Throughout the spring, analysts at Lazard Capital and Leerink Swan kept pounding the table for little-known Insmed (Nasdaq: INSM).
The analysts kept telling clients that Insmed's Arikace, which is an inhalable antiobiotic used in serious lung infections, was poised to be given a "breakthrough therapy" designation by the FDA. They even suggested such an event would come in June. Their clients should have listened. If they did, they would have scored quick gains when that scenario played out as planned.
As far as these analysts were concerned, an investment in Insmed was almost a sure thing. The clinical data in support of Arikace were just that good. (For more on Insmed, read this profile from last year.)
Of course, most other biotechs can never be considered a sure thing. Even when armed with robust efficacy and safety data, a key drug can still get the kibosh from the mercurial FDA.
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Still, as the Insmed example shows, biotechs that are approaching major clinical milestones, or will soon come before the FDA for final drug approval, can make for very profitable and timely trades. Even once a company has FDA approval for a key drug or medical test, further catalysts can still exist.
Here are three biotech and medtech firms that could see major upside in 2014.
|1. Genomic Health (Nasdaq: GHDX)|
This company offers a test for breast cancer, known as Oncotype-DX, which already generates nearly $300 million in annual sales.
In July, Medicare will be reviewing the test and is expected to provide it with a unique CPT (current procedural technology) code, as opposed to its current miscellaneous code. That could lead to even more doctors authorizing the test, according to Merrill Lynch.
Genomic Health has also developed -- but not yet received Medicare reimbursement -- for a new prostate cancer test. If Medicare gives the nod for this test, GHDX will no longer be seen as a one-trick pony. In the interim, the company also aims to provide more extensive data regarding the tests' accuracy. "In the past, clinical studies have served as positive catalysts for GHDX shares," note Merrill's analysts.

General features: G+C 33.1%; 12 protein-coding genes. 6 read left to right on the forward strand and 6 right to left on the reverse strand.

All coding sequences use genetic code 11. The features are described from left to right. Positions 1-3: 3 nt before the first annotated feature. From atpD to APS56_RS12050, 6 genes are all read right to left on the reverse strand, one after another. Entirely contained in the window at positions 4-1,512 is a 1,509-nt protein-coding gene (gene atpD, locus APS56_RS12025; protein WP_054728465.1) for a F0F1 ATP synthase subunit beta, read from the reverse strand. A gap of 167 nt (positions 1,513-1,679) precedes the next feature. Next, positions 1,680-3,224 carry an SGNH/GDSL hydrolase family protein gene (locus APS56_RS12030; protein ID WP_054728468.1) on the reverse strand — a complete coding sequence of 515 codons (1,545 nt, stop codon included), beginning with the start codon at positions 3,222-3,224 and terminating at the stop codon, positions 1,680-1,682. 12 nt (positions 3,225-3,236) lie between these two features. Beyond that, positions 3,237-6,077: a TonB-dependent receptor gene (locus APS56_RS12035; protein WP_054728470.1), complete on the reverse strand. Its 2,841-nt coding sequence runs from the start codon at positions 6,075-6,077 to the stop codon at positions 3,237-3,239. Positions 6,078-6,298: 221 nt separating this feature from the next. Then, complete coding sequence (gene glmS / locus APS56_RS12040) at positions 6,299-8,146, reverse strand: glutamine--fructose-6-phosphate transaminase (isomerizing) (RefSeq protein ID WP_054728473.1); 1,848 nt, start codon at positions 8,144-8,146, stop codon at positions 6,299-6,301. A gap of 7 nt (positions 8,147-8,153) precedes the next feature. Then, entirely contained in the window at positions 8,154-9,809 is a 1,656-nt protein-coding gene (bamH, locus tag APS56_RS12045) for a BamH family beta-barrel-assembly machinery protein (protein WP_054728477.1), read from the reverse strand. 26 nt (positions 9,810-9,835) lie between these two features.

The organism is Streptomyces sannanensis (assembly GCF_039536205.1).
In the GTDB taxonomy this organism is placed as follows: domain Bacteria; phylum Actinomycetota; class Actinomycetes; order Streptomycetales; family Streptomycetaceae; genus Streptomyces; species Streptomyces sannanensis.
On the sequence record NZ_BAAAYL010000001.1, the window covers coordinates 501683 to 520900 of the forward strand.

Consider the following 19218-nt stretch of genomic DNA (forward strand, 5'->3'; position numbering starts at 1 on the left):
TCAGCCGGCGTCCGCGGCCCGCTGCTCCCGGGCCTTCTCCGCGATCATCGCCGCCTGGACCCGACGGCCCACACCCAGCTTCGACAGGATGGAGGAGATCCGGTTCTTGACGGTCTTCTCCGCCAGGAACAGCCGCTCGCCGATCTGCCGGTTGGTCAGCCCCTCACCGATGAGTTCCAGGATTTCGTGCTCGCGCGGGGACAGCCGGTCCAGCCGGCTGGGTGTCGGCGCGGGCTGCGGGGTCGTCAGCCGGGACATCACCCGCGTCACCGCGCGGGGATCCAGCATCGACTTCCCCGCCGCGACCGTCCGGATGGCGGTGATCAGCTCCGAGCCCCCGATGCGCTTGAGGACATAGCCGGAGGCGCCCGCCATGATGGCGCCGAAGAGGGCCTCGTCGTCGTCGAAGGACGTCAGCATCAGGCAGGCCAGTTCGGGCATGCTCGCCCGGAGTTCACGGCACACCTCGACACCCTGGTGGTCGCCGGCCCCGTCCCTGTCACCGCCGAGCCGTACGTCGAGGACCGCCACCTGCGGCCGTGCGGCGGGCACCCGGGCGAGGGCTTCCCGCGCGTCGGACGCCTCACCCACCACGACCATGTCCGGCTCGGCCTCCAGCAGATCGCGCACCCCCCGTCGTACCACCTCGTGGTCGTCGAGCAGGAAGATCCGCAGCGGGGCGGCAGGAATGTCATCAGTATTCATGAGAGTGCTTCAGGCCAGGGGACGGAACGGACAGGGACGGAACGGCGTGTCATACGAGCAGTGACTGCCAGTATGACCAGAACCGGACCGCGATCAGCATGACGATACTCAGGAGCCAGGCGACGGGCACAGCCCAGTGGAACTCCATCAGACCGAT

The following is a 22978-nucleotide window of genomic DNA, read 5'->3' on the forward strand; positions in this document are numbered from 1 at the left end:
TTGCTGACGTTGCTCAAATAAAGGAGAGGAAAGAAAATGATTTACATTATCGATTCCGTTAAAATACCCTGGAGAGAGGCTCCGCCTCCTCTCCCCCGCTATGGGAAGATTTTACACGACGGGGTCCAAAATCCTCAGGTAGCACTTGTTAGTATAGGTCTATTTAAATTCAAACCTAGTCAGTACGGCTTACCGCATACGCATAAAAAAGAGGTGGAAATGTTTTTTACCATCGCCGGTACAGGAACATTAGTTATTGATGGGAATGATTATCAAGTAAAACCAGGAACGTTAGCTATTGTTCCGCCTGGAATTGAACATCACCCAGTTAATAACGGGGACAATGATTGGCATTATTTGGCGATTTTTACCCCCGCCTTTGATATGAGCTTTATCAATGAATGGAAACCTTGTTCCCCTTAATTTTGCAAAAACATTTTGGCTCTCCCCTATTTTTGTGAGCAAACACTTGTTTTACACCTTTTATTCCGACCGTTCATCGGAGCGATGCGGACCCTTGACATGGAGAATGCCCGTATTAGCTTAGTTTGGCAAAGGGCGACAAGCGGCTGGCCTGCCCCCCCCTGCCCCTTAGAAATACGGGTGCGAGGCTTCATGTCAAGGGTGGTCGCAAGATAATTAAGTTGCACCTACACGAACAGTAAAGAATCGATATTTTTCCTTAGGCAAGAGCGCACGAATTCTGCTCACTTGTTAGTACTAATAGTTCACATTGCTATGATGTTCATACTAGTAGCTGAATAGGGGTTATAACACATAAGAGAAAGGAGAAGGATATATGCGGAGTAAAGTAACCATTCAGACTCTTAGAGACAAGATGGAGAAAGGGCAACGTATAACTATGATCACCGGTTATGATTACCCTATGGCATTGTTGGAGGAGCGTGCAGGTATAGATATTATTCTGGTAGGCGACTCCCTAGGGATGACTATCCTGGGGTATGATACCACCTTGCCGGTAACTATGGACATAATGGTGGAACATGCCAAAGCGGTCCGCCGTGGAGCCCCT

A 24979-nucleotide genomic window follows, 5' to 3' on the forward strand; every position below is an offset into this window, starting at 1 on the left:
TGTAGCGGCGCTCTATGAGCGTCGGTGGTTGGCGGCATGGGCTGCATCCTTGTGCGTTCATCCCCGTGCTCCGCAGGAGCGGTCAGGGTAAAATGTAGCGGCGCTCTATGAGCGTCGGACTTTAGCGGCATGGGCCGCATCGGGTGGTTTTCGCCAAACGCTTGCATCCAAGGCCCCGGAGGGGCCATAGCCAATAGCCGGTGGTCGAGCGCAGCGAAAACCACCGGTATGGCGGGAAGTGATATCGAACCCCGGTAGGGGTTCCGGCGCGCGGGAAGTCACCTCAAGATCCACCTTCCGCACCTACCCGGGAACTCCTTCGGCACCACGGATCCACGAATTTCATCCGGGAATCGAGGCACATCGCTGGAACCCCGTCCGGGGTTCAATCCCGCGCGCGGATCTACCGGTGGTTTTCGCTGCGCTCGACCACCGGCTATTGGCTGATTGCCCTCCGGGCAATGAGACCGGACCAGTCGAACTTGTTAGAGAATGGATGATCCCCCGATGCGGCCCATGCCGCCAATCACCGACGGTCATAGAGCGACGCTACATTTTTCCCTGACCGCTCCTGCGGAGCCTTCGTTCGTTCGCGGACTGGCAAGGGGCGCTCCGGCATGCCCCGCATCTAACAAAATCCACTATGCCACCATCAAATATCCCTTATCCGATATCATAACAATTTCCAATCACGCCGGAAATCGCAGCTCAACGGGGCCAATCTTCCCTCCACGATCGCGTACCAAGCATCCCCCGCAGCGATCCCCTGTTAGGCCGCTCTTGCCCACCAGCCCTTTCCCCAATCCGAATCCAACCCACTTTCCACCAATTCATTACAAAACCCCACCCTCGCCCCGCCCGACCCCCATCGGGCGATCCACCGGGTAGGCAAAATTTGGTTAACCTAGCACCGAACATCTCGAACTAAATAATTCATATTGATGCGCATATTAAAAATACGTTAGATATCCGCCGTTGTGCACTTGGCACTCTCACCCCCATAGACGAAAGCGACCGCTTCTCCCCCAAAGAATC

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|2. Kindred Biosciences (Nasdaq: KIN)|
This is an unusual biotech firm. It is developing drugs that improve the health of pets, not people. That may seem like a silly niche, but we all know people who have spent hundreds or even thousands of dollars at the vet to help alleviate any suffering their pets may be experiencing.
Kindred's lead product is CereKin, which treats arthritic inflammation in dogs. A major study is under way, and Kindred may release test results within the next month, which could give shares a lift. Kindred also has many other animal-focused drugs in earlier stages of testing. Another reason to know about this stock: Seth Klarman, who has delivered stellar returns for clients thus far in 2014, owns more than 400,000 shares of Kindred Biosciences. He has a strong track record with biotechs (most recently with a very profitable investment in Idenix Pharma (Nasdaq: IDIX), and he presumably sees Kindred as another potential big gainer.
|3. Threshold Pharmaceuticals (Nasdaq: THLD)|
I have been following this biotech firm for several years, acknowledging all the while that investors would need to show patience during the long and arduous phases of clinical trial testing.
Well, the wait is almost over.
Threshold's TH-302, which focuses on oxygen-deprived tumors that are hard to treat with traditional chemotherapy drugs. Though the company is testing a wide range of tumors in Phase I and II clinical trials, it is also conducting Phase III trials for soft tissue sarcoma and pancreatic cancer.
The primary data collection phase for the soft tissue sarcoma trial nearing completion (ClinicalTrials.gov says it was scheduled to be completed in June). Although Threshold won't provide a complete set of analysis to the FDA until next winter, it is expected to release a preliminary look at the data in coming months.
Positive results could send this stock far higher, in part because it would serve as an endorsement for all of the TH-302 earlier-stage trials.
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Risks to Consider: Even armed with solid clinical trial data, some drugs just don't pass muster with the FDA, so no drug is a sure thing, until it is approved.
Action to Take --> Biotech and medtech catalysts often stare investors right in the face, yet still get ignored. I greatly prefer focusing on companies with drugs or devices in Phase II or Phase III trials, simply because earlier-stage trials often end up yielding poor results. These three stocks are poised to deliver solid catalysts in 2014, making this a good time to listen to their imminent quarterly conference calls.